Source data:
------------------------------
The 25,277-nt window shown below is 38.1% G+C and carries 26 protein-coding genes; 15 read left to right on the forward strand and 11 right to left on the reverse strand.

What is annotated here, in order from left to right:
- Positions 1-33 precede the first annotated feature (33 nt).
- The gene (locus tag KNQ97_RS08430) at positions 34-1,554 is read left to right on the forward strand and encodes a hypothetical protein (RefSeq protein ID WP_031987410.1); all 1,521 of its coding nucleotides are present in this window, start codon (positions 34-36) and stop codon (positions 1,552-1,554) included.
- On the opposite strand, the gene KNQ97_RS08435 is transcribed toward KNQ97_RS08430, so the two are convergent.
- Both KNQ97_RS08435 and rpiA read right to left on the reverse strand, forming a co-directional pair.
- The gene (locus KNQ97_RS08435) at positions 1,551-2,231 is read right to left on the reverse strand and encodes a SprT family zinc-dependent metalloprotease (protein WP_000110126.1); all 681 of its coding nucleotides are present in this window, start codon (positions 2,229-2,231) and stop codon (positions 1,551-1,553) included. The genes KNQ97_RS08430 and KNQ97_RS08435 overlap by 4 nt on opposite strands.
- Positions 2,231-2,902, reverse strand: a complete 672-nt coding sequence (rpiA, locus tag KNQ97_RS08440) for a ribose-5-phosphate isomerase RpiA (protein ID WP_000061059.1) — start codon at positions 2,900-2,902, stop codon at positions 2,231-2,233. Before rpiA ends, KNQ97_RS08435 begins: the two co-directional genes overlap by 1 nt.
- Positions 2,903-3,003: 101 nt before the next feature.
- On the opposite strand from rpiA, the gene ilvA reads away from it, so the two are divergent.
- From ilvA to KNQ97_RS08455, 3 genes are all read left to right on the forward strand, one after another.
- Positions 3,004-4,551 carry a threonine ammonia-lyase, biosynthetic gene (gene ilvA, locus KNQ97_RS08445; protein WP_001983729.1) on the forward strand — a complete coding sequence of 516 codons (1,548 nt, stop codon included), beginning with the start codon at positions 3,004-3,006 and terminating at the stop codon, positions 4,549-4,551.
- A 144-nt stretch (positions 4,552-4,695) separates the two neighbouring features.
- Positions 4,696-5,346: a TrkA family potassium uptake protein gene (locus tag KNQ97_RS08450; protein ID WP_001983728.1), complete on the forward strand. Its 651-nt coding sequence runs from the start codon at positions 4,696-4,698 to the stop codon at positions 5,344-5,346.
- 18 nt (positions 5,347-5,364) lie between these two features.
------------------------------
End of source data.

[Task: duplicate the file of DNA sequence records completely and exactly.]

The 25,277-nt window shown below is 38.1% G+C and carries 26 protein-coding genes; 15 read left to right on the forward strand and 11 right to left on the reverse strand.

What is annotated here, in order from left to right:
- Positions 1-33 precede the first annotated feature (33 nt).
- The gene (locus tag KNQ97_RS08430) at positions 34-1,554 is read left to right on the forward strand and encodes a hypothetical protein (RefSeq protein ID WP_031987410.1); all 1,521 of its coding nucleotides are present in this window, start codon (positions 34-36) and stop codon (positions 1,552-1,554) included.
- On the opposite strand, the gene KNQ97_RS08435 is transcribed toward KNQ97_RS08430, so the two are convergent.
- Both KNQ97_RS08435 and rpiA read right to left on the reverse strand, forming a co-directional pair.
- The gene (locus KNQ97_RS08435) at positions 1,551-2,231 is read right to left on the reverse strand and encodes a SprT family zinc-dependent metalloprotease (protein WP_000110126.1); all 681 of its coding nucleotides are present in this window, start codon (positions 2,229-2,231) and stop codon (positions 1,551-1,553) included. The genes KNQ97_RS08430 and KNQ97_RS08435 overlap by 4 nt on opposite strands.
- Positions 2,231-2,902, reverse strand: a complete 672-nt coding sequence (rpiA, locus tag KNQ97_RS08440) for a ribose-5-phosphate isomerase RpiA (protein ID WP_000061059.1) — start codon at positions 2,900-2,902, stop codon at positions 2,231-2,233. Before rpiA ends, KNQ97_RS08435 begins: the two co-directional genes overlap by 1 nt.
- Positions 2,903-3,003: 101 nt before the next feature.
- On the opposite strand from rpiA, the gene ilvA reads away from it, so the two are divergent.
- From ilvA to KNQ97_RS08455, 3 genes are all read left to right on the forward strand, one after another.
- Positions 3,004-4,551 carry a threonine ammonia-lyase, biosynthetic gene (gene ilvA, locus KNQ97_RS08445; protein WP_001983729.1) on the forward strand — a complete coding sequence of 516 codons (1,548 nt, stop codon included), beginning with the start codon at positions 3,004-3,006 and terminating at the stop codon, positions 4,549-4,551.
- A 144-nt stretch (positions 4,552-4,695) separates the two neighbouring features.
- Positions 4,696-5,346: a TrkA family potassium uptake protein gene (locus tag KNQ97_RS08450; protein ID WP_001983728.1), complete on the forward strand. Its 651-nt coding sequence runs from the start codon at positions 4,696-4,698 to the stop codon at positions 5,344-5,346.
- 18 nt (positions 5,347-5,364) lie between these two features.